e) In this way, you can get many different donors providing a lot of money to a central fund. They don’t have to try to sort out which of the multiple parties or candidates they need to or might want to fund; the PAC acts as a type of “clearing house”
    f) There are rarely any rules that keep PACs from cooperating or organizing how or where these funds are distributed to candidates and parties
    g) The funds don’t even have to be given to any candidate; the PAC acts on it’s own to buy advertisement, print posters, field speakers, hold rallies on the subject etc who support the ISSUES. They don’t have to endorse a candidate, but by simply stating similar issues, they can add to a candidates campaign power.
    h) When the PAC’s hold events discussing the issues, they can invite candidates to speak. That does not necessarily imply endorsement, but it gives a forum for otherwise non-affiliated candidates or “independents” to get the word out.
    i) PAC’s in a guerrilla campaign act as a multiplier. They increase the number of targets the opposition has to try to combat; their organizations act as a “force multiplier” providing people doing ground work that the individual campaign’s may not be able to afford to do or not have time.

    Okay…that was the quick on that (I know, still long). Check it.

    You are guerrilla’s and revolutionaries. Many different parties and people. Coming from multiple directions.

    What all insurgents need is information. You cannot decide where you need to put your efforts until you know how the seats are parsed out. You need to find out what the demographics are. You need to know where the MB is likely to campaign. you need to find where there are potential candidates.

    You need a lot of information, but you have an entire internet and scores of people on these websites who are doing what decentralized groups of people do best: aggregate and disseminate information.

    More to come.

    • thewiz
      March 26, 2011 at 1:34 pm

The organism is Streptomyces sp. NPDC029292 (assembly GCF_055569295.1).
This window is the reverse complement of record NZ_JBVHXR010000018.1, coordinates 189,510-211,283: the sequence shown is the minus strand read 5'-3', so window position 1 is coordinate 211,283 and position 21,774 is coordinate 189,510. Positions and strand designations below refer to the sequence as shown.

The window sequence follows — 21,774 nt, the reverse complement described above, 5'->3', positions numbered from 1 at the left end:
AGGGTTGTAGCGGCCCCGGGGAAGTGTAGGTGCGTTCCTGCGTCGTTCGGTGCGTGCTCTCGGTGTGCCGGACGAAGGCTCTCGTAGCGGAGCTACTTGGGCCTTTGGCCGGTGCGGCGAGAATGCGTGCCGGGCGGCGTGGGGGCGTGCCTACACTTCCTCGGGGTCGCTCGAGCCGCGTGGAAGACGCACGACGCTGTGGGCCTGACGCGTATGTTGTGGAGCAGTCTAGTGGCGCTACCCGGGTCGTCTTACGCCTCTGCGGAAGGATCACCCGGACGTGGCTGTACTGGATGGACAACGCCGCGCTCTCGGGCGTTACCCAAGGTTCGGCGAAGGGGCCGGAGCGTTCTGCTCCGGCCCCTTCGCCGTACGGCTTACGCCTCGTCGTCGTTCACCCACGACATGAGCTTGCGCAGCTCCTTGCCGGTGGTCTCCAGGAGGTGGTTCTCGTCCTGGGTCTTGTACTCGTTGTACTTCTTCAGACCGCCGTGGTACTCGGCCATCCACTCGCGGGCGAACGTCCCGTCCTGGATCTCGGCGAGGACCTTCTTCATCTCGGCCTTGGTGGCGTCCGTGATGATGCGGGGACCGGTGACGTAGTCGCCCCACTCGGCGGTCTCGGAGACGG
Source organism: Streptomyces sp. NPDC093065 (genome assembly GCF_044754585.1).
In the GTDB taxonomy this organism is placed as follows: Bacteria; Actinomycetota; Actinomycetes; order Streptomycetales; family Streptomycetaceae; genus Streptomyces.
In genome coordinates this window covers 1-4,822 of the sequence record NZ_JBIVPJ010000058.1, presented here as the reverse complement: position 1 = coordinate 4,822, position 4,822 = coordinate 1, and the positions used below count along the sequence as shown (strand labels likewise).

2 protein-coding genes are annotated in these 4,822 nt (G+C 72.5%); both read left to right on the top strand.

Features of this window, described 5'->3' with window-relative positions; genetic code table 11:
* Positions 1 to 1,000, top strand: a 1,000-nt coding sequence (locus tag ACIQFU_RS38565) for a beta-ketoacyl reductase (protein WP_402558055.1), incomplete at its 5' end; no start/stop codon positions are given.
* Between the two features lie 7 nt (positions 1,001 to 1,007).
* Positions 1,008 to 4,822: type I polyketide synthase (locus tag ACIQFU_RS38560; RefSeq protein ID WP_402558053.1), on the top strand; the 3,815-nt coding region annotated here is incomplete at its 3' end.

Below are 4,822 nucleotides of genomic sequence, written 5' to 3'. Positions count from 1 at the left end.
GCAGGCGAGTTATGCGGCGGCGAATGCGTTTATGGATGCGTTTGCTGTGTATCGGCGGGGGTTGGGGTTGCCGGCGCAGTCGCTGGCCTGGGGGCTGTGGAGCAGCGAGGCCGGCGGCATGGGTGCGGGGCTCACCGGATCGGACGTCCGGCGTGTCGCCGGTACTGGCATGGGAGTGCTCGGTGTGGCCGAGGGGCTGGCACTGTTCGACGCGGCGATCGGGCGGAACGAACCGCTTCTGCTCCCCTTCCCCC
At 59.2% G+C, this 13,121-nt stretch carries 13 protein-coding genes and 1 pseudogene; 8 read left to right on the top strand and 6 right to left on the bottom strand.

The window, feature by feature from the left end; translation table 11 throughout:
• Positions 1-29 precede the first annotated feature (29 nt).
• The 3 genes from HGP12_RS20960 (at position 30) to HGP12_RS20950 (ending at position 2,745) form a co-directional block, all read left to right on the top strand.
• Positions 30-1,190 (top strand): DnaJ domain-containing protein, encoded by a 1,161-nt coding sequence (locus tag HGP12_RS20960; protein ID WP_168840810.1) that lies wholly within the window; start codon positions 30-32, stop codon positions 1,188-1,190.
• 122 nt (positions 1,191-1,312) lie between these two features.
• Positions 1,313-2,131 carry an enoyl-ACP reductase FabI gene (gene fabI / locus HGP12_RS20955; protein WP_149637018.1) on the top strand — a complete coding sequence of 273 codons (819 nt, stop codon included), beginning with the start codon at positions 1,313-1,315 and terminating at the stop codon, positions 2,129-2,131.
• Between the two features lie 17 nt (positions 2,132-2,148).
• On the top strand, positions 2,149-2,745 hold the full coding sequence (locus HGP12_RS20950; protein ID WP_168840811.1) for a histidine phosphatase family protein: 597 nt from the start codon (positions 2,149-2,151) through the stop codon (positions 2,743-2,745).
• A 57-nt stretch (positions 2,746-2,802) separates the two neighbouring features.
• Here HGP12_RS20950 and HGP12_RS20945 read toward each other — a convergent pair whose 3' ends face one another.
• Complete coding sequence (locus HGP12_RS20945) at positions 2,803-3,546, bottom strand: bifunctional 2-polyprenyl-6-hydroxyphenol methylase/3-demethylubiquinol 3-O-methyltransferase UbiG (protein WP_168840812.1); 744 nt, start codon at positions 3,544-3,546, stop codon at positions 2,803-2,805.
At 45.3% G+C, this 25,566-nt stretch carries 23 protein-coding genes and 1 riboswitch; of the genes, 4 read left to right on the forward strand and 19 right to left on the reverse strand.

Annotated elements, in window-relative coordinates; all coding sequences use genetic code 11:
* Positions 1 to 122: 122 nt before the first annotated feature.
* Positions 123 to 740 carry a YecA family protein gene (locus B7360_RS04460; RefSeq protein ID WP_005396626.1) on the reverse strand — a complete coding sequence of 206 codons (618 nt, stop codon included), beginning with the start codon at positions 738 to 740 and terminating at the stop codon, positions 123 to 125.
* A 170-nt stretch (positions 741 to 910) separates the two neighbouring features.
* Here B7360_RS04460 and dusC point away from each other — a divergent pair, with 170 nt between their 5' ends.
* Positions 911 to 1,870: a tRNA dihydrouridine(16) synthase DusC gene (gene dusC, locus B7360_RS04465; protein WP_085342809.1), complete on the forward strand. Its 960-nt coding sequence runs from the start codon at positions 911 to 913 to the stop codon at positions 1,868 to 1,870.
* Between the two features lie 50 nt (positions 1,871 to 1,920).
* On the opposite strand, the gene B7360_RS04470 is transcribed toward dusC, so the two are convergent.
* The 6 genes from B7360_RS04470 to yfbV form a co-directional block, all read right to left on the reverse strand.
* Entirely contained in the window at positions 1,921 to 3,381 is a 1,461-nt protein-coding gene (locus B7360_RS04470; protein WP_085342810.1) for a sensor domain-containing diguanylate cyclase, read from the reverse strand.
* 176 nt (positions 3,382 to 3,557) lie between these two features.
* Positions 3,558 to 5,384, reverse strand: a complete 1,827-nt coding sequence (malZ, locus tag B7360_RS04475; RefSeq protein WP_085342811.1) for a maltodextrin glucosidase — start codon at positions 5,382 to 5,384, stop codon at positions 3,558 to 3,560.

Great post, lots of good ideas. Especially the idea of fighting on several fronts at once.

      The Revolutionists have experience at running a central clearinghouse to coordinate the various PACs and candidates. They did it so well during the freedom fight and can do a great job in elections.

      Don’t forget to reach out to moderate MB members. I am sure that thousands can be persuaded to join in the fight for a democratic Egypt. Just find any common ground and emphasize it. A bonus would be that some of them have good experience at organizing and they also have lots of contacts across the country.

  14. Yaeli
    March 26, 2011 at 8:19 am

    Another idea — is there a possibility of recruiting non-politicians but who have good name recognition to run for political office. If you look to the U.S. for instance, Ronald Reagan (actor), Arnold Schwarzenager (actor/gov Cal), Sonny Bono (singer/actor previous Gov of Florida) etc., got huge mileage from that. So if there would be the possibility of recruiting well-known journalists, tv personalities, movie stars and so forth that might be an advantage.

  15. Mo
    March 26, 2011 at 4:00 pm

    All good ideas, like Kat said, someone has to check the legalities of party affiliation change rules, etc.. Of course we all know that the people for change are not the only ones reading these posts and thus have to take into consideration the opposition is also aware of these posts…

    I thought I read somewhere each party has to distinguish itself from others… Yaeli, has a good point, are there any TV personalities that have voiced their political opinions and that would be taken seriously as a candidate or even just for public support?

    Sandmonkey has some great ideas in his previous post. When religion is the major player, you cannot campaign without addressing it. (How can one be a good/devout Muslim without voting for an Islamic state? How do the new parties relay to the majority that it is not against ones identity and is not haram to vote secular?) I suggest you need a Qu’ran scholar to point out the passages supporting freedom and tolerance, and make that part of one of the parties campaign slogans –